Methods: We assessed the levels of PD-L1 and HLA class I expression on HCC samples from 80 patients who had undergone hepatectomy at our institution, and evaluated the correlations between PD-L1 and HLA class I expression and patient prognosis.
Background: Hepatocellular carcinoma (HCC) is one of the most common solid tumors worldwide. Surgery is potentially curative, but high recurrence rates worsen patient prognosis. The interaction between the proteins programmed cell death 1 (PD-1) and programmed cell death 1 ligand 1 (PD-L1) is an important immune checkpoint. The significance of PD-L1 expression and human leukocyte antigen class I (HLA class I), recognized by CD8 T cells, in the prognosis of patients with HCC remains to be determined.
Results: High HLA class I expression was correlated with significantly better recurrence-free survival (RFS), but not overall survival (OS). Multivariate analysis showed that high HLA class I expression was an independent predictor of improved RFS. Low expression of PD-L1 on HCC tended to predict better OS, but the difference was not statistically significant. PD-L1 expression on HCC correlated with the number of CD163-positive macrophages and HLA class I expression with CD3-positive cell infiltration. Univariable and multivariable analyses showed that combined PD-L1 low/HLA class I high expression on HCCs was prognostic for improved OS and RFS.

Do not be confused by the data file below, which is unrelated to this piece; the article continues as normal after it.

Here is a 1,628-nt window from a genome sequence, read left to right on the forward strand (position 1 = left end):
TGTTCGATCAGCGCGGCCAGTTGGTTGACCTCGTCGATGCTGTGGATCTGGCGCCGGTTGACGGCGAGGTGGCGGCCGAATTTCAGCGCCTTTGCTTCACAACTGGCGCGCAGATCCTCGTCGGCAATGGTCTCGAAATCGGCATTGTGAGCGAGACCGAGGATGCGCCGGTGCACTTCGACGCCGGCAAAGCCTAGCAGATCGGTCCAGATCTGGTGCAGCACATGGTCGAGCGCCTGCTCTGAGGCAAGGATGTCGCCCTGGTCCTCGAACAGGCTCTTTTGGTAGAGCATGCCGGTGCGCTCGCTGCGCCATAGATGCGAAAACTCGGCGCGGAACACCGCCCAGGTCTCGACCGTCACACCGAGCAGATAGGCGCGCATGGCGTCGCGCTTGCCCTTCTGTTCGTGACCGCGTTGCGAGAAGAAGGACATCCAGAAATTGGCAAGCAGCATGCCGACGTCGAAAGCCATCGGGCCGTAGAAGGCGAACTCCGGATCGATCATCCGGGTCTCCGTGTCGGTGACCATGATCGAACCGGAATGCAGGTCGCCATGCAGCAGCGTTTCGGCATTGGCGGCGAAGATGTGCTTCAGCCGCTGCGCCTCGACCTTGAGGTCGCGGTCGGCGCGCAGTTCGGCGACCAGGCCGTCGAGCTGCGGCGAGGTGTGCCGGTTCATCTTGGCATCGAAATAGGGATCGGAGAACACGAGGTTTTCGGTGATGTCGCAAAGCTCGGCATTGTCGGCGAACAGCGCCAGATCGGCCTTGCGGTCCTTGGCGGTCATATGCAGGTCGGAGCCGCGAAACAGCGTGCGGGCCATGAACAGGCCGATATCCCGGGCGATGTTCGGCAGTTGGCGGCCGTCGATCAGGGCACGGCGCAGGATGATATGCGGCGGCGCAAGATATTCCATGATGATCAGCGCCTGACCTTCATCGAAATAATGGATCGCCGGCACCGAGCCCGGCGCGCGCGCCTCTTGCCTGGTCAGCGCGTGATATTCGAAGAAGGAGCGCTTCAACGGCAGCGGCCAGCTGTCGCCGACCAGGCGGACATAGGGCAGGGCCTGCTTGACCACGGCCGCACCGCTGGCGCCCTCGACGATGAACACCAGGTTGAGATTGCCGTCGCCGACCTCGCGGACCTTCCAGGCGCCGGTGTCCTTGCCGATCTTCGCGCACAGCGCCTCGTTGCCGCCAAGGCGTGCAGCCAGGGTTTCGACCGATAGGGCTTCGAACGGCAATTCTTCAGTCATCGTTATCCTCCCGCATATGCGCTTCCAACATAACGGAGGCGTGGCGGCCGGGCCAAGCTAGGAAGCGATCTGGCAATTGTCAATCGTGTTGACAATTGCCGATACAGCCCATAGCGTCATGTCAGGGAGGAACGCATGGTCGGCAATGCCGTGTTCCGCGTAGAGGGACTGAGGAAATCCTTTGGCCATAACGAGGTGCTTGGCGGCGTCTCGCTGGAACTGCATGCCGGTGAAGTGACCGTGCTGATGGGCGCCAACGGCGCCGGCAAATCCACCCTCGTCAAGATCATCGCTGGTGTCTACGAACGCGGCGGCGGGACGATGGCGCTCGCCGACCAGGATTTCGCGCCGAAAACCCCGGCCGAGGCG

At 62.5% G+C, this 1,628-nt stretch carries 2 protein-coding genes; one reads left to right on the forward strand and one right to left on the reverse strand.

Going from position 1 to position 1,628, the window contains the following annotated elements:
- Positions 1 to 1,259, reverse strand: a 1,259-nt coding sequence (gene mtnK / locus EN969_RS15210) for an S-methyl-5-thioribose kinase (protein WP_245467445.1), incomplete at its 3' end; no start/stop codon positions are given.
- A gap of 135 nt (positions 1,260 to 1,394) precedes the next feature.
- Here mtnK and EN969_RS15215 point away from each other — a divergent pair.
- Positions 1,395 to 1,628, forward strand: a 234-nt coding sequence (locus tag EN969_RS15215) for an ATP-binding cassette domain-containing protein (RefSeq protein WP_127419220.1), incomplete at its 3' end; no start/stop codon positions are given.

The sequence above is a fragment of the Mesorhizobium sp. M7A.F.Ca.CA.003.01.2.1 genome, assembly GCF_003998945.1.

Conclusions: PD-L1 status may be a good predictor of prognosis in HCC patients with high HLA class I expression. Novel therapies targeting the PD-L1/PD-1 pathway may improve the prognosis of patients with HCC.
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